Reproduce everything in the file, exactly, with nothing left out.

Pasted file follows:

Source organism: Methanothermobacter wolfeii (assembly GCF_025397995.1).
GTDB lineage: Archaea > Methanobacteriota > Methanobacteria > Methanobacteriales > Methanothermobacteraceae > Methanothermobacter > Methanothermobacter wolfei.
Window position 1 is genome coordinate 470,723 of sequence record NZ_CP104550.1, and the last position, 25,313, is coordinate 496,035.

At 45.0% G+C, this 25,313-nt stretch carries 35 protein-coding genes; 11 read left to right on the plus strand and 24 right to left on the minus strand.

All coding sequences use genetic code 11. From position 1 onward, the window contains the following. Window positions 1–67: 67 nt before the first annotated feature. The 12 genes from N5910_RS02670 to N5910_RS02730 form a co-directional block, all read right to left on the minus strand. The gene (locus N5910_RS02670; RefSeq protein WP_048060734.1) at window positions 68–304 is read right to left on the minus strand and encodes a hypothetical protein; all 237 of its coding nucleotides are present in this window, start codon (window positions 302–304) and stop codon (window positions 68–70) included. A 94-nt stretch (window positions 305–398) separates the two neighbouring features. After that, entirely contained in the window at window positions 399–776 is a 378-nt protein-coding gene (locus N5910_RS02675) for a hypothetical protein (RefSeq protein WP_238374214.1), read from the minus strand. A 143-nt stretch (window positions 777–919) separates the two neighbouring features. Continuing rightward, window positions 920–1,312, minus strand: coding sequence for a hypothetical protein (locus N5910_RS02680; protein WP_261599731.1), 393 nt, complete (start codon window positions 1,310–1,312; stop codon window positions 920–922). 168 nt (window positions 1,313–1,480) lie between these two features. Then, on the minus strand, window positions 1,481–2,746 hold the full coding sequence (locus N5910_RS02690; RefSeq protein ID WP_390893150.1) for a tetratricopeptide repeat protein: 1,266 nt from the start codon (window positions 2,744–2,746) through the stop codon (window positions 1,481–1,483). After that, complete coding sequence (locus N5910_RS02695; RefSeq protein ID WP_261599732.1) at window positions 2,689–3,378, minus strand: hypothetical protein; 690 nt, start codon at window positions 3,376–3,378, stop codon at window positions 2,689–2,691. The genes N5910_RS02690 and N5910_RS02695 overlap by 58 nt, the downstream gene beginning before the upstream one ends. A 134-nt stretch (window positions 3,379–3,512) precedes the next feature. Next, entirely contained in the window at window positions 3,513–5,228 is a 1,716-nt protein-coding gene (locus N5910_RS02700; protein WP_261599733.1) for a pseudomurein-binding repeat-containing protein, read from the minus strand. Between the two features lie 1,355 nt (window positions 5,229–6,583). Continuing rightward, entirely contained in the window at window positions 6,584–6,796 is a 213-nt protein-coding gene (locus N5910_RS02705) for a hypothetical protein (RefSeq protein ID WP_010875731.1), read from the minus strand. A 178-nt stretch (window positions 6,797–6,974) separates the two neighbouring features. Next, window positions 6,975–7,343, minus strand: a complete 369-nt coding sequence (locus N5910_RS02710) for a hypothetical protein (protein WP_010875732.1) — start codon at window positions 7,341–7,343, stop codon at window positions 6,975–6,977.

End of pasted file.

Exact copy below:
Source organism: Methanothermobacter wolfeii (assembly GCF_025397995.1).
GTDB lineage: Archaea > Methanobacteriota > Methanobacteria > Methanobacteriales > Methanothermobacteraceae > Methanothermobacter > Methanothermobacter wolfei.
Window position 1 is genome coordinate 470,723 of sequence record NZ_CP104550.1, and the last position, 25,313, is coordinate 496,035.

At 45.0% G+C, this 25,313-nt stretch carries 35 protein-coding genes; 11 read left to right on the plus strand and 24 right to left on the minus strand.

All coding sequences use genetic code 11. From position 1 onward, the window contains the following. Window positions 1–67: 67 nt before the first annotated feature. The 12 genes from N5910_RS02670 to N5910_RS02730 form a co-directional block, all read right to left on the minus strand. The gene (locus N5910_RS02670; RefSeq protein WP_048060734.1) at window positions 68–304 is read right to left on the minus strand and encodes a hypothetical protein; all 237 of its coding nucleotides are present in this window, start codon (window positions 302–304) and stop codon (window positions 68–70) included. A 94-nt stretch (window positions 305–398) separates the two neighbouring features. After that, entirely contained in the window at window positions 399–776 is a 378-nt protein-coding gene (locus N5910_RS02675) for a hypothetical protein (RefSeq protein WP_238374214.1), read from the minus strand. A 143-nt stretch (window positions 777–919) separates the two neighbouring features. Continuing rightward, window positions 920–1,312, minus strand: coding sequence for a hypothetical protein (locus N5910_RS02680; protein WP_261599731.1), 393 nt, complete (start codon window positions 1,310–1,312; stop codon window positions 920–922). 168 nt (window positions 1,313–1,480) lie between these two features. Then, on the minus strand, window positions 1,481–2,746 hold the full coding sequence (locus N5910_RS02690; RefSeq protein ID WP_390893150.1) for a tetratricopeptide repeat protein: 1,266 nt from the start codon (window positions 2,744–2,746) through the stop codon (window positions 1,481–1,483). After that, complete coding sequence (locus N5910_RS02695; RefSeq protein ID WP_261599732.1) at window positions 2,689–3,378, minus strand: hypothetical protein; 690 nt, start codon at window positions 3,376–3,378, stop codon at window positions 2,689–2,691. The genes N5910_RS02690 and N5910_RS02695 overlap by 58 nt, the downstream gene beginning before the upstream one ends. A 134-nt stretch (window positions 3,379–3,512) precedes the next feature. Next, entirely contained in the window at window positions 3,513–5,228 is a 1,716-nt protein-coding gene (locus N5910_RS02700; protein WP_261599733.1) for a pseudomurein-binding repeat-containing protein, read from the minus strand. Between the two features lie 1,355 nt (window positions 5,229–6,583). Continuing rightward, entirely contained in the window at window positions 6,584–6,796 is a 213-nt protein-coding gene (locus N5910_RS02705) for a hypothetical protein (RefSeq protein ID WP_010875731.1), read from the minus strand. A 178-nt stretch (window positions 6,797–6,974) separates the two neighbouring features. Next, window positions 6,975–7,343, minus strand: a complete 369-nt coding sequence (locus N5910_RS02710) for a hypothetical protein (protein WP_010875732.1) — start codon at window positions 7,341–7,343, stop codon at window positions 6,975–6,977.